I know that there are instances of individuals who have this sort of characteristic. What they’re called is intersex today. In the 1950s, of course, the term was “hermaphrodite,” but today the terminology is considered passé, especially in that community.

On finding out who she’d be playing in AMERICAN HORROR STORY: FREAK SHOW …
I didn’t have a clue whatsoever what the part might be, what it might encompass when I signed on. I just knew I had a great time the previous year, and if that was any indication, it was going to be a wild ride. I think it was about two weeks before I was scheduled to come down to start shooting that I got the hot off the press script. I sat down to read it and I remember wondering, “Now, how am I going to know who I am?” Then you read the stage direction, “African-American woman in her forties, hermaphrodite, three breasts and a ding-a-ling.” You’re like, “Oh, my gosh.” You immediately close the pages and have to walk around and process that for a minute. You’re thinking, “What does that mean? Oh, my gosh. If they thought I was crazy demonic last year, what are they going to think this year?” I wasn’t scared. I just knew that it was absolutely going to be something that I had never done before. What does an actor crave but new challenges? This certainly was going to be one of those.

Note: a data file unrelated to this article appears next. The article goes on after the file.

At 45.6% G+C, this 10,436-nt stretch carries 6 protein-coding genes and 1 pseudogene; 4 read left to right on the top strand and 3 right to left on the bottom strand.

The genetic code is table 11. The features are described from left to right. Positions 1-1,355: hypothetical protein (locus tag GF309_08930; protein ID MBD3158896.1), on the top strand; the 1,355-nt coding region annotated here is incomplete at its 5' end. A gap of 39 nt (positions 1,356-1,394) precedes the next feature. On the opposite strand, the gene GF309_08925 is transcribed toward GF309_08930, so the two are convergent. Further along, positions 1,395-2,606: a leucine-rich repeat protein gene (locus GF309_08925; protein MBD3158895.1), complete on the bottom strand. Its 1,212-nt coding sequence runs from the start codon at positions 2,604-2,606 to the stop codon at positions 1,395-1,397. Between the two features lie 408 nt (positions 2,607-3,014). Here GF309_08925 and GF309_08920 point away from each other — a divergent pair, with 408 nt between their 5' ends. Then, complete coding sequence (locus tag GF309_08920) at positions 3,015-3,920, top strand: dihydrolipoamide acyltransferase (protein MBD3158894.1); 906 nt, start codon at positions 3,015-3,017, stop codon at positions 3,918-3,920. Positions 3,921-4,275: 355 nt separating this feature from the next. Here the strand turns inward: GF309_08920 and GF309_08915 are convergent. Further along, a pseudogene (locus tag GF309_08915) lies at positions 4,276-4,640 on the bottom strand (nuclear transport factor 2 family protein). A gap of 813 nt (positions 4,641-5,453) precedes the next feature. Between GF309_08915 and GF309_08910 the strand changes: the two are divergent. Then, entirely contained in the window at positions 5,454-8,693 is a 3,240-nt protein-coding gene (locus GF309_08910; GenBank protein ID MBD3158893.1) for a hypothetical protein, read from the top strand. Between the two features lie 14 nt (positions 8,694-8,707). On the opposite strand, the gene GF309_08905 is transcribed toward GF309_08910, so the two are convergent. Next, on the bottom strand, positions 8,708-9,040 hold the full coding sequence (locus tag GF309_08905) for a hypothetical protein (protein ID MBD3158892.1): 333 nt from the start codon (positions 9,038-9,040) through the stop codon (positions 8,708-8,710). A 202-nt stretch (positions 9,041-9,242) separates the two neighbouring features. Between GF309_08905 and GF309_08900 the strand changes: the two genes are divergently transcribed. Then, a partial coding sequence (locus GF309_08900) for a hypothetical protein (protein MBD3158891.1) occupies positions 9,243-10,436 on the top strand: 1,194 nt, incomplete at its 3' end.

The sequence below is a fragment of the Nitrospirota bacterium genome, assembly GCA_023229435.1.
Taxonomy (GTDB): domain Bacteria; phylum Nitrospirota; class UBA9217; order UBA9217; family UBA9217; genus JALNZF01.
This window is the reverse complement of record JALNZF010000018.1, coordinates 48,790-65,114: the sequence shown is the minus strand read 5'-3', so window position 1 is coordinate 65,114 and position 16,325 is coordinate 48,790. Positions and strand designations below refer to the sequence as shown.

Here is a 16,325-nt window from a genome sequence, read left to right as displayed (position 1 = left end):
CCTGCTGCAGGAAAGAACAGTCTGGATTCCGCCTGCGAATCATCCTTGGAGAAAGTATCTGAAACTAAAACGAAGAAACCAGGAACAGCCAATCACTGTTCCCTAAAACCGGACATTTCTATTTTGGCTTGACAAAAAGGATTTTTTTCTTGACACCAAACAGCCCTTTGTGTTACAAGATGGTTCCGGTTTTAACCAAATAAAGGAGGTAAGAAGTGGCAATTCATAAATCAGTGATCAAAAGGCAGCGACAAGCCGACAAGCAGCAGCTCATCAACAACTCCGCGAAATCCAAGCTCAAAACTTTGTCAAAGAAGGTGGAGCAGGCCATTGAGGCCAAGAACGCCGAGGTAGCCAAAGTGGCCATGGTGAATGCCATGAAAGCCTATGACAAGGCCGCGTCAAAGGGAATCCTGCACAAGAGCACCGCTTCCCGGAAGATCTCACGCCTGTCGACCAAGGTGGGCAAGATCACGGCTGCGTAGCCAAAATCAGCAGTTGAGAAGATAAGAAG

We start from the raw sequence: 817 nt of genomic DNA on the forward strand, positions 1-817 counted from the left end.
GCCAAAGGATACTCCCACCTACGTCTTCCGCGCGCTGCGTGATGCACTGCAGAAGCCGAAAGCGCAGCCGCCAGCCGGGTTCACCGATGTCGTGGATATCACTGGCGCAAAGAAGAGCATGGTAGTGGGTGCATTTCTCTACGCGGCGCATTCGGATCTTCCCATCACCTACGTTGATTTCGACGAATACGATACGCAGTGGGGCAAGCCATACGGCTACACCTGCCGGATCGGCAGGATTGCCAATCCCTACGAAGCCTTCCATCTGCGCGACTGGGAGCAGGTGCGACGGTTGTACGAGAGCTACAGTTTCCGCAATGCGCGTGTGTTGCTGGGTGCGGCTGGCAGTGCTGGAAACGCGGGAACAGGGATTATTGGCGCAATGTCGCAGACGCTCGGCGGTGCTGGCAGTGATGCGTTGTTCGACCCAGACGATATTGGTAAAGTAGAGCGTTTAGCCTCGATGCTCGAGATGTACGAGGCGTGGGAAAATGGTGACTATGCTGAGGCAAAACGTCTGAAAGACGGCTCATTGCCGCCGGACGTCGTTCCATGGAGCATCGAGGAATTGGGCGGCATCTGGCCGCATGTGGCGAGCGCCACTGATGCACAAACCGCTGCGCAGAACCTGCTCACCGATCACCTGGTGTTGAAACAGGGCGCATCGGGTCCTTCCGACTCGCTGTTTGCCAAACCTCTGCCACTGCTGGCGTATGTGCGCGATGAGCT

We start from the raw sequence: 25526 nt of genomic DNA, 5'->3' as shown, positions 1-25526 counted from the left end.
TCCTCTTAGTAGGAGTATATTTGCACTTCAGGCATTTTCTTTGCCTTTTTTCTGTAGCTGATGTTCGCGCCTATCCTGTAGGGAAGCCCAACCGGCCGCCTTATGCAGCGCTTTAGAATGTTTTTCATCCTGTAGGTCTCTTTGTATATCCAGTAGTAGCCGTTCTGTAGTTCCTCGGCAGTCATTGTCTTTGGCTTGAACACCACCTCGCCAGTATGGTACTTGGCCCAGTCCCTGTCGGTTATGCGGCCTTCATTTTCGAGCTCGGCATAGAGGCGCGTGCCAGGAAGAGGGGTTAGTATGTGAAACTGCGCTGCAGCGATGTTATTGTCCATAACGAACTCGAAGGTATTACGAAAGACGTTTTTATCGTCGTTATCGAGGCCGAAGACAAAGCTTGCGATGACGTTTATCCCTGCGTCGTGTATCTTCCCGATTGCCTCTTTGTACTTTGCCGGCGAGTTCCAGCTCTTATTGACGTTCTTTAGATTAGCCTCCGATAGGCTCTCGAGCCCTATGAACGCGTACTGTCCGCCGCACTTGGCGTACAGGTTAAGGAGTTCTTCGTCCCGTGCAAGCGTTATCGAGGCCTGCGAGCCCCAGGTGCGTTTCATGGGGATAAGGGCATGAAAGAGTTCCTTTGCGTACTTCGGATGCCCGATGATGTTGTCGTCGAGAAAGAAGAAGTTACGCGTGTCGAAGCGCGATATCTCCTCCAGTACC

On the makeup process for Desiree …
I went to an FX office, and I think it was three women and three men that it took to cast a mold of my chest area and then attempt to get the color right, the [skin] tone, that sort of thing. Of course, the tone is very difficult and it still takes about thirty, forty minutes to paint once it’s applied.